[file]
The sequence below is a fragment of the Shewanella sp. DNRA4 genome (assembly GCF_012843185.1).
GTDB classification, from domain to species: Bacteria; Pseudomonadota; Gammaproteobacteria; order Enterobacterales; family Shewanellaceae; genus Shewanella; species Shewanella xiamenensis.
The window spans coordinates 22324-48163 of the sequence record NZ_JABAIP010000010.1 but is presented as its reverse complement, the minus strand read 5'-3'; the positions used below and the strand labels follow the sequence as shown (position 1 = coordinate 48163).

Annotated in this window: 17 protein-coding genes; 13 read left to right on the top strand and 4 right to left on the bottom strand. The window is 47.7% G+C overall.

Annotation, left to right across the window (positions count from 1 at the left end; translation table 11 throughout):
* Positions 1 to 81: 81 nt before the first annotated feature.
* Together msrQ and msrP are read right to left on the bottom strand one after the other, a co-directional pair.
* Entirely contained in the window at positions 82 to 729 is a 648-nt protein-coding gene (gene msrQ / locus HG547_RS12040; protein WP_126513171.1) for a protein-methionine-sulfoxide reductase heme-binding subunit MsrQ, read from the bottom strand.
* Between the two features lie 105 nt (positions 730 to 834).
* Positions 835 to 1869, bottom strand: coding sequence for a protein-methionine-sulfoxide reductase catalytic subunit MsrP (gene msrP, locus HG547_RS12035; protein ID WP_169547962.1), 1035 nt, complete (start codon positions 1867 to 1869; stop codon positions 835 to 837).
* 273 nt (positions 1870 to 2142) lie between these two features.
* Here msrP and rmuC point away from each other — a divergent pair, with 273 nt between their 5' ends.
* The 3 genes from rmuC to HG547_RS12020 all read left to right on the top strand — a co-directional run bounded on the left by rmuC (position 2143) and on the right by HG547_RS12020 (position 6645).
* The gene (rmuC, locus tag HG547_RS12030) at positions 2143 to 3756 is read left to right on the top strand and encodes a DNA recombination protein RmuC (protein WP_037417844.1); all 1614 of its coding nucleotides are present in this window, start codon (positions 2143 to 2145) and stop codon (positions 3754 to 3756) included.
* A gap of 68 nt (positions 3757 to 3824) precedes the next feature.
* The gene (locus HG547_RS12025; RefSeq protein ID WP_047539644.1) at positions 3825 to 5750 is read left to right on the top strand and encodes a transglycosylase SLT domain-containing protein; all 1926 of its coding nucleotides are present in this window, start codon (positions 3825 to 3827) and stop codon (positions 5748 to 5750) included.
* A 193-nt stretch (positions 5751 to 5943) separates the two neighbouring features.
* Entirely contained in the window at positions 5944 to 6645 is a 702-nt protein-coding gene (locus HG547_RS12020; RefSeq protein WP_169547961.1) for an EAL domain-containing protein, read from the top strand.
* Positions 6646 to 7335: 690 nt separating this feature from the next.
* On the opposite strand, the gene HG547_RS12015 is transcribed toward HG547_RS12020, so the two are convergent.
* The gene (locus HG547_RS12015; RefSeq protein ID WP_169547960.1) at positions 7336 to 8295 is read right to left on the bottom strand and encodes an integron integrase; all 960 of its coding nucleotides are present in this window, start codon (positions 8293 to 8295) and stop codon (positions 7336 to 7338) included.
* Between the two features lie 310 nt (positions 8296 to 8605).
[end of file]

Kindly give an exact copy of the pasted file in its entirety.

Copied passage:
The sequence below is a fragment of the Shewanella sp. DNRA4 genome (assembly GCF_012843185.1).
GTDB classification, from domain to species: Bacteria; Pseudomonadota; Gammaproteobacteria; order Enterobacterales; family Shewanellaceae; genus Shewanella; species Shewanella xiamenensis.
The window spans coordinates 22324-48163 of the sequence record NZ_JABAIP010000010.1 but is presented as its reverse complement, the minus strand read 5'-3'; the positions used below and the strand labels follow the sequence as shown (position 1 = coordinate 48163).

Annotated in this window: 17 protein-coding genes; 13 read left to right on the top strand and 4 right to left on the bottom strand. The window is 47.7% G+C overall.

Annotation, left to right across the window (positions count from 1 at the left end; translation table 11 throughout):
* Positions 1 to 81: 81 nt before the first annotated feature.
* Together msrQ and msrP are read right to left on the bottom strand one after the other, a co-directional pair.
* Entirely contained in the window at positions 82 to 729 is a 648-nt protein-coding gene (gene msrQ / locus HG547_RS12040; protein WP_126513171.1) for a protein-methionine-sulfoxide reductase heme-binding subunit MsrQ, read from the bottom strand.
* Between the two features lie 105 nt (positions 730 to 834).
* Positions 835 to 1869, bottom strand: coding sequence for a protein-methionine-sulfoxide reductase catalytic subunit MsrP (gene msrP, locus HG547_RS12035; protein ID WP_169547962.1), 1035 nt, complete (start codon positions 1867 to 1869; stop codon positions 835 to 837).
* 273 nt (positions 1870 to 2142) lie between these two features.
* Here msrP and rmuC point away from each other — a divergent pair, with 273 nt between their 5' ends.
* The 3 genes from rmuC to HG547_RS12020 all read left to right on the top strand — a co-directional run bounded on the left by rmuC (position 2143) and on the right by HG547_RS12020 (position 6645).
* The gene (rmuC, locus tag HG547_RS12030) at positions 2143 to 3756 is read left to right on the top strand and encodes a DNA recombination protein RmuC (protein WP_037417844.1); all 1614 of its coding nucleotides are present in this window, start codon (positions 2143 to 2145) and stop codon (positions 3754 to 3756) included.
* A gap of 68 nt (positions 3757 to 3824) precedes the next feature.
* The gene (locus HG547_RS12025; RefSeq protein ID WP_047539644.1) at positions 3825 to 5750 is read left to right on the top strand and encodes a transglycosylase SLT domain-containing protein; all 1926 of its coding nucleotides are present in this window, start codon (positions 3825 to 3827) and stop codon (positions 5748 to 5750) included.
* A 193-nt stretch (positions 5751 to 5943) separates the two neighbouring features.
* Entirely contained in the window at positions 5944 to 6645 is a 702-nt protein-coding gene (locus HG547_RS12020; RefSeq protein WP_169547961.1) for an EAL domain-containing protein, read from the top strand.
* Positions 6646 to 7335: 690 nt separating this feature from the next.
* On the opposite strand, the gene HG547_RS12015 is transcribed toward HG547_RS12020, so the two are convergent.
* The gene (locus HG547_RS12015; RefSeq protein ID WP_169547960.1) at positions 7336 to 8295 is read right to left on the bottom strand and encodes an integron integrase; all 960 of its coding nucleotides are present in this window, start codon (positions 8293 to 8295) and stop codon (positions 7336 to 7338) included.
* Between the two features lie 310 nt (positions 8296 to 8605).